How Affirmative Action Policies Hurt Asian-Americans

How Affirmative Action Policies Hurt Asian-Americans

CA
10.19.18
Michael Wang (pictured) thinks that the current affirmative action policies hurt Asian-American students. (Photo courtesy of Michael Wang.)
CA
10.19.18

In recent years, I’ve become a defacto spokesperson for Asian-Americans who feel they’ve been treated unfairly in the college admissions process. While I am not a part of the Student for Fair Admissions lawsuit against Harvard, I am well acquainted with Edward Blum and his work.

The case has given outsiders a peek into Harvard’s admission office files for the first time. How exactly does America’s most prestigious university choose who gets accepted? The inside information is troubling to many Asian-American teens, including me. Admissions files show that the Harvard ranks Asian-American applicants lower on a “personality” rating.

Many assume that I am anti-affirmative action, which is not the case. I do not want to see affirmative action abolished. I believe that maintaining diversity is still crucial on a college campus. But I believe that the current method of limiting Asian-Americans is not the method to do this.

After receiving my college decision letters in spring of 2013, I was disappointed in the results. I wanted to ask some of the elite colleges that rejected me what I could have done differently. The universities sent back perfunctory answers to my queries, so I pressed further and filed a complaint with the Department of Education Office of Civil Rights. Although nothing come from my complaint, I went on to write an op-ed for the San Jose Mercury News on the California law which ended the use of race in all educational admissions, public hiring, and public contracting. After that, I became connected to the fight against affirmative action because I was one of the few students willing to speak on the issue and share their own story.

In August, the Justice Department threw its support behind the Students for Fair Admission–dealing a big blow to Harvard as the case goes to trial. If the SFFA-Harvard case goes before the Supreme Court, it could potentially bring down race-based admissions in this country.

Originally, when the Justice Department and the Trump administration indicated their interest in abolishing affirmative action, I was not sure whether or not this was a political power move, or if the Trump administration was actually intending to help Asian-Americans. I have doubts about whether the Trump administration has the best interests of Asian-Americans at heart. Are Asian-American teens a tool to bring down affirmative action? Will this lawsuit hurt all minority college applicants in the long run? I still have my doubts to this day, but I am eager to see how the case plays out.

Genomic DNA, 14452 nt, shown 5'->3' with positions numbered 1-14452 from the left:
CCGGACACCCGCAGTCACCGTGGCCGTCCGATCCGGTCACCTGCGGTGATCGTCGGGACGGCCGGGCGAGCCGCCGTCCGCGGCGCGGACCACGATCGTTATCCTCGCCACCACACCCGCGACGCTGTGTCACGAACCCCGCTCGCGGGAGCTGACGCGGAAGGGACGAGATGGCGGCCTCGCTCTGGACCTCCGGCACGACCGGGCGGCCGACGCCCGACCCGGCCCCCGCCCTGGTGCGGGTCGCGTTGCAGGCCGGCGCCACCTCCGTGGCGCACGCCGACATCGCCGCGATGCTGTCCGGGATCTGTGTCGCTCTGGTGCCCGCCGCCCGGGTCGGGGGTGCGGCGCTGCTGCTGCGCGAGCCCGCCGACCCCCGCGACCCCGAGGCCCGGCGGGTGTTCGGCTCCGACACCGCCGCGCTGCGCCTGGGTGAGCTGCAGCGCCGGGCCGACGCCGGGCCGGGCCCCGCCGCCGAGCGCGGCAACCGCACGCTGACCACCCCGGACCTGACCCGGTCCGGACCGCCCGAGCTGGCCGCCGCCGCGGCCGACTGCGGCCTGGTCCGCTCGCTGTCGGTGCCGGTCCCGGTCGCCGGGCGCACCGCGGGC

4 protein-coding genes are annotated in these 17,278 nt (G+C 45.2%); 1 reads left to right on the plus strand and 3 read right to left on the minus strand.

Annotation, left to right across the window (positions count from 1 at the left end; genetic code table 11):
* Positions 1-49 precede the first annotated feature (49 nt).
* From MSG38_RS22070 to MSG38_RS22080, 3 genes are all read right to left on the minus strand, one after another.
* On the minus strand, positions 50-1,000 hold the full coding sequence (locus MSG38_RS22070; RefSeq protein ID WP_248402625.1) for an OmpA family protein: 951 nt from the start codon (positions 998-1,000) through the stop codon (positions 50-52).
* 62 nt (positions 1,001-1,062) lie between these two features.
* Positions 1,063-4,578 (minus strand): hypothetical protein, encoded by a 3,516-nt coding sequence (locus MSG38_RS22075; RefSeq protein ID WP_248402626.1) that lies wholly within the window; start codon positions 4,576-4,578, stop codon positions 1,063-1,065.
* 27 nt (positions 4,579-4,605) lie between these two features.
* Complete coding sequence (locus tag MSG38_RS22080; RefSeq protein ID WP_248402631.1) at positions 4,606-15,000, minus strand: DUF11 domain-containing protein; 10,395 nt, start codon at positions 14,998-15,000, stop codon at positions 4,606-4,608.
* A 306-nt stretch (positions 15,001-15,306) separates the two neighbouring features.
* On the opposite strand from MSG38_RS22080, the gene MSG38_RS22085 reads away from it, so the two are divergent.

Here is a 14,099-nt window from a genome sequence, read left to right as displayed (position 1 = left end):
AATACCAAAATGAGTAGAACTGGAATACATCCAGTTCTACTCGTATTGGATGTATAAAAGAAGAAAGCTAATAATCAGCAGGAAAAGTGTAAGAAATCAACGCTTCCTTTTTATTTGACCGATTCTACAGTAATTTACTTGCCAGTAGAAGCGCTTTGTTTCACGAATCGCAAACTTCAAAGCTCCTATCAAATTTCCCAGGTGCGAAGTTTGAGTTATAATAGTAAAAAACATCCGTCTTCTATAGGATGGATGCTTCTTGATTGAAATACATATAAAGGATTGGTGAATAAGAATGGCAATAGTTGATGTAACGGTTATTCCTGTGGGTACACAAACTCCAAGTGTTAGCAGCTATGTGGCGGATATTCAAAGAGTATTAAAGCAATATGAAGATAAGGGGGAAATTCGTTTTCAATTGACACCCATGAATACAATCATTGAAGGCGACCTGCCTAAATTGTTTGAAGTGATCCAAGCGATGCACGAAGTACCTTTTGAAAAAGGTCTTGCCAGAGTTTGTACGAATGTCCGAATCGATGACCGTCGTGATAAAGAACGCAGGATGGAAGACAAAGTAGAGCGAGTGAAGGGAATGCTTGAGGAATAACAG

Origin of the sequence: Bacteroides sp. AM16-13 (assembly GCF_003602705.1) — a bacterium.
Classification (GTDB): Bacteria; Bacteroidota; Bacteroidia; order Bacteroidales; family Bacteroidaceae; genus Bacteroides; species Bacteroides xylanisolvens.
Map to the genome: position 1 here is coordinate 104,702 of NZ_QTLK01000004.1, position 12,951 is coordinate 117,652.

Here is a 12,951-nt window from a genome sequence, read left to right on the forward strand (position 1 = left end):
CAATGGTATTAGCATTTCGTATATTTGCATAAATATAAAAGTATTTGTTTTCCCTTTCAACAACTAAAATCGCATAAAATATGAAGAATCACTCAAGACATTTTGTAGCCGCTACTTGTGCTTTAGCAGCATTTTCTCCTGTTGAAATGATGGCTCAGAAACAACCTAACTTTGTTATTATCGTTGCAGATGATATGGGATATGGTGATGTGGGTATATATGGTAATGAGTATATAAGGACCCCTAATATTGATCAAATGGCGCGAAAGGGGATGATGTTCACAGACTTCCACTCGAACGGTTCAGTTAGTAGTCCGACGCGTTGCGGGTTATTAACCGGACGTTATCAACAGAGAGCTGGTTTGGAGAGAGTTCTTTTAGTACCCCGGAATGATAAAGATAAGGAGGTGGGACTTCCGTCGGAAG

I don’t want to see affirmative action struck down by the Supreme Court. I believe in the goals of affirmative action: to assist individuals from underprivileged backgrounds to have an opportunity to access these prestigious institutions. But Ivy League schools are not rapidly expanding their student bodies, so in order for disadvantaged students to reap these benefits, someone needs to lose. Who are the intended losers? On paper, the losers should be the majority–those who already possess power and privilege. But, in the current situation, Asian-Americans are losing out.

Although some Asian-American students have attained academic achievement and a relatively high economic status within the US, I think the model minority myth is just that–a myth. Asian-Americans are too diverse a group of people to put under one umbrella. Yet, this ethnically and economically diverse group of students are held to the same standard, because we check the same box: Asian-American.

For many Asian-American teens, seeing reports that the Harvard admissions office deducts “personality” points from their applications is a confirmation of their worst fears. Although our relative economic prosperity is questionable, there are some things that are not open to debate. We are the children of immigrants; many of us are immigrants ourselves. We grow up in the US as a racial minority, and as a result, many of us experience discrimination related to our language, appearance, and cultural customs. The list goes on. Understanding that we are on the losing end of affirmative action is another bitter pill that seems to push us even farther away from the American Dream. I don’t want to see affirmative action end. But I would like to see a college admissions landscape that does not disadvantage Asian-Americans in the name of “diversity.”  

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